The only immediate way to remedy this was to make my way over a mile from terminal E to terminal A, where I could talk to someone at the US Airways ticket counter. Which I did, again sweating and wondering whether I was actually going to catch that Continental flight, which at that point was set to depart in about 55 minutes.

At terminal A, the US Airways representative was very kind. I explained my situation to him briefly, gave him my last name, and not more than one minute later, he presented my itinerary in E-ticket form to me, along with a very clear ticket number.

Having seen the madness at the security lines at terminal E (that's Continental's international terminal, and a bunch of long-haul flights leave in the evenings, carrying loads of people), I decided to try my luck with terminal C. At terminal C, I checked in with no problem, using the ticket number on that US Airways itinerary. Someone checked my bag with only about a minute remaining for checking luggage, and I looked at my boarding pass and went agape. I saw a big letter S at the bottom of the boarding pass, flanked by SSSS markings. That only means one thing: a free government massage.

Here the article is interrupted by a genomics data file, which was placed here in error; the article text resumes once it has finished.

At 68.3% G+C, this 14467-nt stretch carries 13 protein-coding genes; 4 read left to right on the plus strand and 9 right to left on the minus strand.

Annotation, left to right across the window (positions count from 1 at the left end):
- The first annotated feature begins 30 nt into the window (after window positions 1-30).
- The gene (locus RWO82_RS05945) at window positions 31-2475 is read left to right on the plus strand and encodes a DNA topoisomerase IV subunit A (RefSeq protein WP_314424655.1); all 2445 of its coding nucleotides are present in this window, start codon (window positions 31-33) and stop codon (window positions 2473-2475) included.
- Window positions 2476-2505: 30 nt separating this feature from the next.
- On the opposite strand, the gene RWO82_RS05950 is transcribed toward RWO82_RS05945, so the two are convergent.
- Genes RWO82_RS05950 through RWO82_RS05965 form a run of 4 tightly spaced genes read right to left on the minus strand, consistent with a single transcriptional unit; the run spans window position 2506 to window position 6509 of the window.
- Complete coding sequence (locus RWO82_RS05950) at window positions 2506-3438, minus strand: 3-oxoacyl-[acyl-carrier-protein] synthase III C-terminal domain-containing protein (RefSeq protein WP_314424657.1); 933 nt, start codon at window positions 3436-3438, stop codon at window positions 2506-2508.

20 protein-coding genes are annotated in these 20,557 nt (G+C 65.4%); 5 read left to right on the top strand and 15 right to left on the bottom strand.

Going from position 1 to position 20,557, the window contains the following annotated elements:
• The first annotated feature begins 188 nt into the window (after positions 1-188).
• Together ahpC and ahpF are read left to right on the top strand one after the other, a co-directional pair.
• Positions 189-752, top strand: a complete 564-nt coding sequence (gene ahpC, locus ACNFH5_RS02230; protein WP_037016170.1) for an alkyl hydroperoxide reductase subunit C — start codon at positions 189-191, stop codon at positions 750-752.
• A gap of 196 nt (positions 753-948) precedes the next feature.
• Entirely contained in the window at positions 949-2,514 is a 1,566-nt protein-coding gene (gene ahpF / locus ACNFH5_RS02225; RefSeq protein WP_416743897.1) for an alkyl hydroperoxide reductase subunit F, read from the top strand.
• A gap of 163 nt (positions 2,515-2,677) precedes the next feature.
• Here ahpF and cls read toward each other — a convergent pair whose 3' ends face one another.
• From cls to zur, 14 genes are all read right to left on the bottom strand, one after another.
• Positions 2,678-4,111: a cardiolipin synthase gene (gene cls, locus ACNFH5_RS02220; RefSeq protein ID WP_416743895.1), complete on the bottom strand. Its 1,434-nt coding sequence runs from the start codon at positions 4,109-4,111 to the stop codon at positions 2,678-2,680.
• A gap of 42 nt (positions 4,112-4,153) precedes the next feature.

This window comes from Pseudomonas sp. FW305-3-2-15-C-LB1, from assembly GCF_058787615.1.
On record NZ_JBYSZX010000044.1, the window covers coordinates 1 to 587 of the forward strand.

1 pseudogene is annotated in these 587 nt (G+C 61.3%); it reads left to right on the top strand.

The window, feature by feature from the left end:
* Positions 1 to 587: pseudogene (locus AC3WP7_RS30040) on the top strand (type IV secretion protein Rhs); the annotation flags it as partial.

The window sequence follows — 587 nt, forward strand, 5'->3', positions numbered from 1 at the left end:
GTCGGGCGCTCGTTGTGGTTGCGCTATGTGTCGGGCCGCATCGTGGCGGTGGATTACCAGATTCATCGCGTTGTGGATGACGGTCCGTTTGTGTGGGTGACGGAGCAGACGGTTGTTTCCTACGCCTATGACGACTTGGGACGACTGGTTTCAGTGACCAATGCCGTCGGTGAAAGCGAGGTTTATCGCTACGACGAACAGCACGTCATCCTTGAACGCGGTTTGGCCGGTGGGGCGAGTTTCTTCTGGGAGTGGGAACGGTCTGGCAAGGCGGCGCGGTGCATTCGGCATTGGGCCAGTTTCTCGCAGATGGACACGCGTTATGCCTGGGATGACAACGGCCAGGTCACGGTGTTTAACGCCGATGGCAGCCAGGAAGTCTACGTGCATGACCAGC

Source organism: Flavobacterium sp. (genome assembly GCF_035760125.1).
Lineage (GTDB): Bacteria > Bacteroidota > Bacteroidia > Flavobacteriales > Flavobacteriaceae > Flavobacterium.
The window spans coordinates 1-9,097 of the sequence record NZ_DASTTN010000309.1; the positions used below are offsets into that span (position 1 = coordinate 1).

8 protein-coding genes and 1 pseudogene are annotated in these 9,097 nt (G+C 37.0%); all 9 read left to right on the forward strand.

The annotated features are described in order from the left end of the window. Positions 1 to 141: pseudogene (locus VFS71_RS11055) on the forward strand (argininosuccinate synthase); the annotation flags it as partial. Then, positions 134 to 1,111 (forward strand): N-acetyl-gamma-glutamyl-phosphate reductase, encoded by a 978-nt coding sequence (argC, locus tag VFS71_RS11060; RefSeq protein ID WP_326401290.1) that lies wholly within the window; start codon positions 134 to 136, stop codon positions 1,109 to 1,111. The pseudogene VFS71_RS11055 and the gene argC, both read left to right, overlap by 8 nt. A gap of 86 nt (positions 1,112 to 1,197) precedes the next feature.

Fortunately, the last time I saw SSSS was nearly two years and about 50 flights ago, but with so little time remaining to board my flight, this was icing on the cake for my stress level. Luckily, I arrived at the security line, and I was, quite seriously, the only person there. What a contrast to the lines at terminal E! Most of the time, terminal E has much shorter lines than terminal C, but since the two are connected, Continental customers and customers of other international carriers are free to choose whichever terminal they prefer for the check-in and security process.

I went through security, and by the time some wise guy patted me down and I put my shoes on, my bag had been tested for explosives, and I was on my way. Really, it was the quickest I've ever experienced the TSA screening process.